For the Love of Justice – Richard J. Van Iten

“For the Love of Justice”

A Reflection Sojourn

By Richard J. Van Iten for the Universalist Unitarian Fellowship

Of Dubuque, Iowa, 6 March, 2022


Love is what justice looks like in Public.” These are the words of Professor Cornel West. They were part of a public lecture he presented to the community of Howard University several years past. “Alone, all alone…Nobody, but nobody Can make it out here alone…” These are lines excerpted from Maya Angelou’s prophetic poem, alone. Professor West’s way of relating Justice to Love caused me to go back to the works of the Greek philosopher, Aristotle*, who believed that human beings are, by their very shared nature, social beings. Thus, he reasoned, for humans to realize their potential as rational beings, they must join together to form communities that provide the institutional framework needed to make that development possible. I come to the reflections that follow this background with the intent of encouraging my listeners, my readers to engage in a thought experiment whereby we might share some insights regarding what life in a just society might look like-how it would function, what ends would it serve. Before commencing with the experiment I have in mind (by the way the original version of this experiment was conducted by John Rawls who many years ago, while a professor of philosophy at Harvard University, It is the centerpiece of his book.)

Before moving on to the experiment, I shall briefly review how the notions of Love and Justice come to life in our society. The former of these notions are really specific understandings are understandings having to do with different forms of human-to-human relationships. Agape centers on a spiritual relatedness, Philos on friendship, Eros on romance and Sorge on family. My reading Maya Angelou’s poetry, especially her understanding of love, turns on a merger of Philos and Sorge, a combination of openness to others and familial concern for the well-being of others. Cornel West seems to be committed to this same line of thought.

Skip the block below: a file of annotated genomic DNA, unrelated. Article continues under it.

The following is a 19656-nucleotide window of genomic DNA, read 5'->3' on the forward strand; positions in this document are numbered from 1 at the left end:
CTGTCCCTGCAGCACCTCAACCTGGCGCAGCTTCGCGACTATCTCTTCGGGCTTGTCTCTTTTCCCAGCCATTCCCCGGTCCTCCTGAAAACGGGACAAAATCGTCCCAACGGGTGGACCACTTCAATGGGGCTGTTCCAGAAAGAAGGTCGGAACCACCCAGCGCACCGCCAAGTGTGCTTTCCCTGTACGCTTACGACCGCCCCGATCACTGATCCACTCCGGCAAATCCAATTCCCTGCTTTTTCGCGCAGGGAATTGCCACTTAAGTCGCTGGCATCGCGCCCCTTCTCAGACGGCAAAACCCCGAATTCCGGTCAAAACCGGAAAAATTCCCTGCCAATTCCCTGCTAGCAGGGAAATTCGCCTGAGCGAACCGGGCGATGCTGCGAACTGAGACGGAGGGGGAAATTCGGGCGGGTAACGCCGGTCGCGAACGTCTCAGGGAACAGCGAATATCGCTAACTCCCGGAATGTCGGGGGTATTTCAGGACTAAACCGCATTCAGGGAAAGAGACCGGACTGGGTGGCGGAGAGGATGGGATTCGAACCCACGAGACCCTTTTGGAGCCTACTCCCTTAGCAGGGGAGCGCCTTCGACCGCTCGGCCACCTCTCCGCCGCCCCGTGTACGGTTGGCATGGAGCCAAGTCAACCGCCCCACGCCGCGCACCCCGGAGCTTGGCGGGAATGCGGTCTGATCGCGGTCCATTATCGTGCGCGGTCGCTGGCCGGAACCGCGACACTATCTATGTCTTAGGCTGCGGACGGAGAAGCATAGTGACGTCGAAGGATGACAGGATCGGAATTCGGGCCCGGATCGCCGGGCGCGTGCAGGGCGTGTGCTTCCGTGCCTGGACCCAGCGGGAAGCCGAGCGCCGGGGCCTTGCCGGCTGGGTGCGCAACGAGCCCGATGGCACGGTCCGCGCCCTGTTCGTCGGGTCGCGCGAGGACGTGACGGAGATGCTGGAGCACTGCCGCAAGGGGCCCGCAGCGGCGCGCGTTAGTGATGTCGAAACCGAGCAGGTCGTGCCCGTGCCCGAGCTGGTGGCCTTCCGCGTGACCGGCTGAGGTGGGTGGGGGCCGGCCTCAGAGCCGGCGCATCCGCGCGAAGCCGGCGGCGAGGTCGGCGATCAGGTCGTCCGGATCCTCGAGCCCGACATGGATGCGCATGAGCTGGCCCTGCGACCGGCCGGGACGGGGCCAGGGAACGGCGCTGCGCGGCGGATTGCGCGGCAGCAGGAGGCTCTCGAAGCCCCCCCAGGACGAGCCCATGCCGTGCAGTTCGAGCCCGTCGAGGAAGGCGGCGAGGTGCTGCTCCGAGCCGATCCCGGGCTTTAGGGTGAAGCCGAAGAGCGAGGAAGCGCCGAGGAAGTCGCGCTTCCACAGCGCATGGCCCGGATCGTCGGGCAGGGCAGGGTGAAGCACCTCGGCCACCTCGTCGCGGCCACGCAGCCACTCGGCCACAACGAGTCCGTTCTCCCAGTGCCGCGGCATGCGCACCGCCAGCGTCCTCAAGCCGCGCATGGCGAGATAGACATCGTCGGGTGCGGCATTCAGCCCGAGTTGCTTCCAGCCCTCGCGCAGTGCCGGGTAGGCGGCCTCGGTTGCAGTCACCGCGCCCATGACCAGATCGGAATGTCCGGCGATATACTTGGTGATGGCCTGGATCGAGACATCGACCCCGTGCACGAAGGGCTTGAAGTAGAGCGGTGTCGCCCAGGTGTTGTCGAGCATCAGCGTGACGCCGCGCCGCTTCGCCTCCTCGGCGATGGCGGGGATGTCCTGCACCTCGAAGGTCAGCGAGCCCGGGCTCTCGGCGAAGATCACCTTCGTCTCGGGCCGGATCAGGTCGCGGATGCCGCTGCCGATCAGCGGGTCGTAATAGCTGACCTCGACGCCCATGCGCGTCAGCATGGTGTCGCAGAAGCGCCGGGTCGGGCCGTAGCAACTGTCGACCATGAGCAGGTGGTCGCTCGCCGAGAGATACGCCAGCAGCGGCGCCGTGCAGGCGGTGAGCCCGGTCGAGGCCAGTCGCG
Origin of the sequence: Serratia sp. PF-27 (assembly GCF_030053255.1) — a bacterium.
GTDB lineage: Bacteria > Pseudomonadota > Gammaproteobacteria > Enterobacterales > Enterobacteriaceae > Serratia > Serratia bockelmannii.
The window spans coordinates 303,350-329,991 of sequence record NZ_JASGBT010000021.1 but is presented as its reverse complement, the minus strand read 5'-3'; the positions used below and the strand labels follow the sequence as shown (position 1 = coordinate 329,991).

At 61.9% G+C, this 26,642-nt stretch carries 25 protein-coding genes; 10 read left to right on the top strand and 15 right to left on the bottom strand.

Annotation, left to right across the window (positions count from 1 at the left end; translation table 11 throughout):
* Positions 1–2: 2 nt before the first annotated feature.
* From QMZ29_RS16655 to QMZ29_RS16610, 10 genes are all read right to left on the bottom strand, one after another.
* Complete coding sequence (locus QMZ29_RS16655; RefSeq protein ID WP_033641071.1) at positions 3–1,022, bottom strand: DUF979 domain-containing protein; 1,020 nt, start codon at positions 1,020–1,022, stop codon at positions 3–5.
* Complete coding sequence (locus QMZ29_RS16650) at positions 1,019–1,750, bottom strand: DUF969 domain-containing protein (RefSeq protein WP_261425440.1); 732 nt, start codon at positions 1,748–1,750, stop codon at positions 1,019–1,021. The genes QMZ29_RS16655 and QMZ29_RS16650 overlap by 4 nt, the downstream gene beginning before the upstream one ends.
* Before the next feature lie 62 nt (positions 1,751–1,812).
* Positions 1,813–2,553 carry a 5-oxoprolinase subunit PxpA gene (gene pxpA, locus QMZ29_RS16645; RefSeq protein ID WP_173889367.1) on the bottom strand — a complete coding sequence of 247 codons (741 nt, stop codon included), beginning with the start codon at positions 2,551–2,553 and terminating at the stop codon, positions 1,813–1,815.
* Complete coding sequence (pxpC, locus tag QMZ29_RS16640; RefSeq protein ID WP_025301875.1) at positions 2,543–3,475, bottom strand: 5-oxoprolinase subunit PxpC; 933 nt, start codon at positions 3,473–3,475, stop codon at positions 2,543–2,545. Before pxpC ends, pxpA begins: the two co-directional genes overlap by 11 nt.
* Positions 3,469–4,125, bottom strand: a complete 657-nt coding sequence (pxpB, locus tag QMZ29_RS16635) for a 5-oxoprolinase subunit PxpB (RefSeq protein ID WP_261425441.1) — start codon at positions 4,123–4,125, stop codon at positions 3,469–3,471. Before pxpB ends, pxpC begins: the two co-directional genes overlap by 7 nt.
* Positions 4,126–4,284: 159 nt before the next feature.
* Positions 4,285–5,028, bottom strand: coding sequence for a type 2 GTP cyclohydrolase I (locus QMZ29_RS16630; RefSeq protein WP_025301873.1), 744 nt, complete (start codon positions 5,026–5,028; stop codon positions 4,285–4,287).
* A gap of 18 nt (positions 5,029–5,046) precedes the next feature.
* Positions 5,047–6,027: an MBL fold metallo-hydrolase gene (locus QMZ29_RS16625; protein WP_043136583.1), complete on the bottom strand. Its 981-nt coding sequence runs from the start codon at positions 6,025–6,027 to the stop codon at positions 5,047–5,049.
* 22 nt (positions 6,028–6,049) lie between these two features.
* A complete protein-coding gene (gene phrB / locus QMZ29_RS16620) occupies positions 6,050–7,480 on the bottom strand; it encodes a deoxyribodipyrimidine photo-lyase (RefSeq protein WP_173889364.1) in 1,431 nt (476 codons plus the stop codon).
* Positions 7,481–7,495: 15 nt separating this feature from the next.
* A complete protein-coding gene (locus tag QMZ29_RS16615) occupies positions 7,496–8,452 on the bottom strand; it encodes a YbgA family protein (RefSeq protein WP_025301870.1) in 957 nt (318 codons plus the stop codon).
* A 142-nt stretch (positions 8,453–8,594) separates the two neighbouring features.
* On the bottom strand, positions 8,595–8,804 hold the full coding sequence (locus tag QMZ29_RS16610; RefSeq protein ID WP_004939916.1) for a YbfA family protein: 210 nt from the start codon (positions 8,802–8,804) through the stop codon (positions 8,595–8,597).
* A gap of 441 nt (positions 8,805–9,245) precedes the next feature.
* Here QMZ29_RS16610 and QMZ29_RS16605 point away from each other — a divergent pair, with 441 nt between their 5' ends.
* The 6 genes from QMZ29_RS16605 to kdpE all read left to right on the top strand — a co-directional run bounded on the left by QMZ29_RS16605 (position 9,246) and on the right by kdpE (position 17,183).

Another way of expressing this view, in light of Maya’s Alone. Is to understand being human as needing one another in order to realize our full development as human beings. This line of thought is very much in keeping with Aristotle’s thinking. Humans come into this world as living, breathing centers of potentiality.

It is mission of the State (society writ large) to facilitate and encourage the development of their development in the direction of becoming virtuous citizens. On this view, a fully developed individual is one who thrives on being actively sociable-a citizen. We might say, a person who does not think of herself/himself as complete in the absence of others.

Now for a few words regarding the notion of Justice. In the context of Law, in order for an act to be considered just it must be in accord with one or more specific laws. (In the United States, laws and rights are intimately connected. Hence, violations of rights are unconstitutional and therefore, also unjust. For many people justice is really best understood as that which is deserved. This understanding is broader than that which turns on in accord with the Law, tending in the direction of thinking of justice as requiring that an action accord with moral principle(s). [Many of us regard moral principles as more foundational than constitutionally grounded laws. Think of the Roe vs Wade issues here.]